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Home / Opinion / Letters to the Editor: The dangers of beauty enhancing medical procedures

Letters to the Editor: The dangers of beauty enhancing medical procedures

Readers write in from Calcutta, Chennai, Cuttack and Hooghly
A plastic surgeon performing liposuction surgery
A plastic surgeon performing liposuction surgery
Representational picture

The Editorial Board   |   Published 21.05.22, 02:32 AM

Dangerous standards

Sir — Regressive beauty standards have taken many lives. A 21-year-old Kannada television actress, Chethana Raj, recently passed away owing to alleged complications after she underwent a liposuction procedure. She was healthy and had no medical need for this surgery. It is true that excessive body weight is associated with diseases, such as diabetes, hypertension and sleep apnea. In many cases, surgical intervention may be necessary. However, medical procedures come with potential risks. It is foolish to opt for them because of aesthetic concerns. People must not jeopardize their health.

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Baisakhi Pal, Calcutta

Just move

Sir — The Supreme Court has granted bail to Indrani Mukerjea, the prime accused in the murder of her daughter, Sheena Bora (“Indrani gets bail in Sheena case”, May 19). The bail was granted on the grounds that she has already spent six-and-ahalf years in prison and her trial will not be completed in the near future. The apex court was right to take this decision. But the court should seek answers from the prosecution for the delays in the case. Like Mukerjea, many undertrial prisoners are languishing in jail because of unnecessary delays in the judicial process. The court should also consider the possible release of such prisoners. 

Arun Gupta, Calcutta

Maiden flight

Sir — Earlier this week, an indigenously-developed naval anti-ship missile had its successful maiden launch from a helicopter at the Integrated Test Range at Chandipur. The test was conducted by the Defence Research and Development Organisation and the Indian navy. Increased success in the development of weaponry will reduce India’s dependence on other nations for the supply of arms. This will not only strengthen India’s self-reliance on matters of defence but will also help reduce expenditure on the import of arms. This will benefit the economy in the long run. With cross-border tensions rising along multiple fronts, this development will also send a strong message to India’s neighbours.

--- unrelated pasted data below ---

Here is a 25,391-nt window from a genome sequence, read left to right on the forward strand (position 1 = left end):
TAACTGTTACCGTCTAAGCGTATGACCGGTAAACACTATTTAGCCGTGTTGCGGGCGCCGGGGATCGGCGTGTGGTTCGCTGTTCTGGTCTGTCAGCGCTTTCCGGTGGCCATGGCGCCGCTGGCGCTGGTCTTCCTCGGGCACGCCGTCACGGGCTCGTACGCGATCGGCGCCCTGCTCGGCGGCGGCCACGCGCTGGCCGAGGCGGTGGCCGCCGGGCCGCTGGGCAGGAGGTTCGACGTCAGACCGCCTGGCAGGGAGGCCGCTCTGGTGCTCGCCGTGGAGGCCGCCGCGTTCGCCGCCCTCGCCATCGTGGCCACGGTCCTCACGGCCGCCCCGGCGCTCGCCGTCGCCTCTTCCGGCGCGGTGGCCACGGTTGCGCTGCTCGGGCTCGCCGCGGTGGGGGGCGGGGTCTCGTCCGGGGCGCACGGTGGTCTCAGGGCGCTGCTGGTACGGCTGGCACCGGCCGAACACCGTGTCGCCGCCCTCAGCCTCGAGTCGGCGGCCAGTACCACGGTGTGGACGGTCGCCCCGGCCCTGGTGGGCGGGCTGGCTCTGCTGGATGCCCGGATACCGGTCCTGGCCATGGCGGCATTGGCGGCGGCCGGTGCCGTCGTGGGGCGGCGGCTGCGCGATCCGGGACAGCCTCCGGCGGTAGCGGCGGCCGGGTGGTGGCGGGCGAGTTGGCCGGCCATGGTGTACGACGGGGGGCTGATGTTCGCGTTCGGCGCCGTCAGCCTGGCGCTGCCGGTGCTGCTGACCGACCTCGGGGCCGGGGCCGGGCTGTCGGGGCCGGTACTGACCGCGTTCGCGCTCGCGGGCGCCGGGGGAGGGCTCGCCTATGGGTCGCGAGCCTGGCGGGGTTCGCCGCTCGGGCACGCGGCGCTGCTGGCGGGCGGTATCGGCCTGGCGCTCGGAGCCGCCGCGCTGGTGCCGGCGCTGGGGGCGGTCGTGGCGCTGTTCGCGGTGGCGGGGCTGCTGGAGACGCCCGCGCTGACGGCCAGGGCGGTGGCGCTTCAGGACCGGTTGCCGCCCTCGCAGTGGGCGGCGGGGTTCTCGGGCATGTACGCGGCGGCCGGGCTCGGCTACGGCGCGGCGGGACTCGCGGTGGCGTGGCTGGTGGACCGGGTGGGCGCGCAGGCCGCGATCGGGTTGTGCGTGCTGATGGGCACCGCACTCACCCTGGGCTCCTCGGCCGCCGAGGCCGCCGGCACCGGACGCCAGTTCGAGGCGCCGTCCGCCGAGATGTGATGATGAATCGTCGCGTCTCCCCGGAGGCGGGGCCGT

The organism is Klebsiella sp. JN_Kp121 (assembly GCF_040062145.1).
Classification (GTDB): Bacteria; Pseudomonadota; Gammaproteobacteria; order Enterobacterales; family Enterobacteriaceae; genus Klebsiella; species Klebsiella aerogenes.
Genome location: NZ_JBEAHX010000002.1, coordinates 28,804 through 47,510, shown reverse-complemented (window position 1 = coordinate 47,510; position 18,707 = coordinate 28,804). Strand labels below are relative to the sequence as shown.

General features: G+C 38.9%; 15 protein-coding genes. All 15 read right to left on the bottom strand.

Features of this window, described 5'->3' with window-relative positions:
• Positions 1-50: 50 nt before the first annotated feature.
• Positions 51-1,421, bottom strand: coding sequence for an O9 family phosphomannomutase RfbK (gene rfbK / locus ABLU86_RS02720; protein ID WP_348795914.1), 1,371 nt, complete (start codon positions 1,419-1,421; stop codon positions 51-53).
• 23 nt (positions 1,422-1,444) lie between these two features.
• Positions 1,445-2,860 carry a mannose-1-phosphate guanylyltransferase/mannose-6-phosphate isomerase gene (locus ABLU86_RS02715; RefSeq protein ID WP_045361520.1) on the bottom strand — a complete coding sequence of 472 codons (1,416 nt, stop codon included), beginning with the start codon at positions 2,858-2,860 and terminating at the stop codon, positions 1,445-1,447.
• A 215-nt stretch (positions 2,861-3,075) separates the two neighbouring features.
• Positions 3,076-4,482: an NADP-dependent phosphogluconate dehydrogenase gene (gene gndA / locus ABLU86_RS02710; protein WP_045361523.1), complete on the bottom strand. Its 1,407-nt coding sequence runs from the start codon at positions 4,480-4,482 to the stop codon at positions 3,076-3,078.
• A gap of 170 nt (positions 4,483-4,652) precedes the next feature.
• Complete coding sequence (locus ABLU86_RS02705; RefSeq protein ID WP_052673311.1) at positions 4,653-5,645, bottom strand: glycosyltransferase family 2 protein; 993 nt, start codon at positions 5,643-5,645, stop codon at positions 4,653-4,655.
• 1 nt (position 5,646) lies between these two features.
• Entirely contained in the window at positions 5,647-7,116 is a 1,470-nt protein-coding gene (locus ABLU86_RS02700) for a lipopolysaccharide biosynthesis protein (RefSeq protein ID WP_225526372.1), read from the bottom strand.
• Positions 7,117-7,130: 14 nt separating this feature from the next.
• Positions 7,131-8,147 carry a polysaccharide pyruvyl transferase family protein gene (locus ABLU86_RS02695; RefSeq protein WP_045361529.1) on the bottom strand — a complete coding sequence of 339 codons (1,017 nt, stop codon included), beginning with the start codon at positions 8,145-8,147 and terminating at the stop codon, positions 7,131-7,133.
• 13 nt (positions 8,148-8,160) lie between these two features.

Manoj Kumar Jena, Cuttack

Right course

Sir — The performance of the Dravida Munnetra Kazhagam government in Tamil Nadu in the past year, under the leadership of M.K. Stalin, has been fairly good. Within months of assuming office, Stalin ably handled the Covid-19 pandemic and the torrential rains that flooded several parts of the state. The implementation of innovative schemes like Makkalai Thedi Maruthuvam — it aims to bring healthcare facilities to the doorsteps — and free bus rides for women have endeared him to the people. Although one year is a short period of time to evaluate the performance of any government, it seems that the DMK is off to a good start. 

Ranganathan Sivakumar, Chennai

Shameful acts

Sir — It is shameful that residents of some housing complexes have prohibited Muslims and non-Catholics from buying and renting flats (“Sigh society”, May 8). Housing complexes that have a majority of upper-caste residents make it difficult for Dalit families to live there. LGBTQI+ people, single women and non-vegetarians are discriminated against as well. It is shameful that such vigilantism and moral policing are on the rise. 

Kajal Chatterjee, Calcutta

Parting shot

Sir — It is concerning that neem trees across Calcutta are getting infected. The disease is yet to be identified but it is likely to be a viral or a fungal infection. The weather may also have played a part. Neem is commercially and ecologically important. These trees must be saved. Sukhendu Bhattacharjee, Hooghly



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